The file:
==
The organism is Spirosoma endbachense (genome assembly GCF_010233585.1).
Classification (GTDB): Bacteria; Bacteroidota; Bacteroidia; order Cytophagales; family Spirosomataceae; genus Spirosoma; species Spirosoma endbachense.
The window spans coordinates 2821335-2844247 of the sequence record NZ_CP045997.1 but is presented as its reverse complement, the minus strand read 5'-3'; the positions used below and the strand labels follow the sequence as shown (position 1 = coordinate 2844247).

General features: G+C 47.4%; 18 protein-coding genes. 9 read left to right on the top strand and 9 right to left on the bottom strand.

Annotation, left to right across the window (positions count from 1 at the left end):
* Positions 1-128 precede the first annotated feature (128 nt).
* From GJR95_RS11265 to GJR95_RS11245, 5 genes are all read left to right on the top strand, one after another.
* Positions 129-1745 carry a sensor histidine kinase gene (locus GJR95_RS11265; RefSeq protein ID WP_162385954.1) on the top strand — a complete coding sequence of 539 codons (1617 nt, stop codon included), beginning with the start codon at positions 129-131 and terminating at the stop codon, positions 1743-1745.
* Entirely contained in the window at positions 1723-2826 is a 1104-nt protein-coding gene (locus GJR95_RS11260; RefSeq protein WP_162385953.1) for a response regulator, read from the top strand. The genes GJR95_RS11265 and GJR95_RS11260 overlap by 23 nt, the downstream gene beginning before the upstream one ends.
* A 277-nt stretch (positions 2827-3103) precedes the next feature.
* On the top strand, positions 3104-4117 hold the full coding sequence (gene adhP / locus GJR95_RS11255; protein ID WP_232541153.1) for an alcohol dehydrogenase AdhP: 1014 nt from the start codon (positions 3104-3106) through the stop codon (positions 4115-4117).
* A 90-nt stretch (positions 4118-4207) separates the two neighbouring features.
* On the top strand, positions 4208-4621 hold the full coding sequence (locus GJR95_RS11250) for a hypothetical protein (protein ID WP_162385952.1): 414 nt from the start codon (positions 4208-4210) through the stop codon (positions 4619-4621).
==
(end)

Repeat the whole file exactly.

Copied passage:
The organism is Spirosoma endbachense (genome assembly GCF_010233585.1).
Classification (GTDB): Bacteria; Bacteroidota; Bacteroidia; order Cytophagales; family Spirosomataceae; genus Spirosoma; species Spirosoma endbachense.
The window spans coordinates 2821335-2844247 of the sequence record NZ_CP045997.1 but is presented as its reverse complement, the minus strand read 5'-3'; the positions used below and the strand labels follow the sequence as shown (position 1 = coordinate 2844247).

General features: G+C 47.4%; 18 protein-coding genes. 9 read left to right on the top strand and 9 right to left on the bottom strand.

Annotation, left to right across the window (positions count from 1 at the left end):
* Positions 1-128 precede the first annotated feature (128 nt).
* From GJR95_RS11265 to GJR95_RS11245, 5 genes are all read left to right on the top strand, one after another.
* Positions 129-1745 carry a sensor histidine kinase gene (locus GJR95_RS11265; RefSeq protein ID WP_162385954.1) on the top strand — a complete coding sequence of 539 codons (1617 nt, stop codon included), beginning with the start codon at positions 129-131 and terminating at the stop codon, positions 1743-1745.
* Entirely contained in the window at positions 1723-2826 is a 1104-nt protein-coding gene (locus GJR95_RS11260; RefSeq protein WP_162385953.1) for a response regulator, read from the top strand. The genes GJR95_RS11265 and GJR95_RS11260 overlap by 23 nt, the downstream gene beginning before the upstream one ends.
* A 277-nt stretch (positions 2827-3103) precedes the next feature.
* On the top strand, positions 3104-4117 hold the full coding sequence (gene adhP / locus GJR95_RS11255; protein ID WP_232541153.1) for an alcohol dehydrogenase AdhP: 1014 nt from the start codon (positions 3104-3106) through the stop codon (positions 4115-4117).
* A 90-nt stretch (positions 4118-4207) separates the two neighbouring features.
* On the top strand, positions 4208-4621 hold the full coding sequence (locus GJR95_RS11250) for a hypothetical protein (protein ID WP_162385952.1): 414 nt from the start codon (positions 4208-4210) through the stop codon (positions 4619-4621).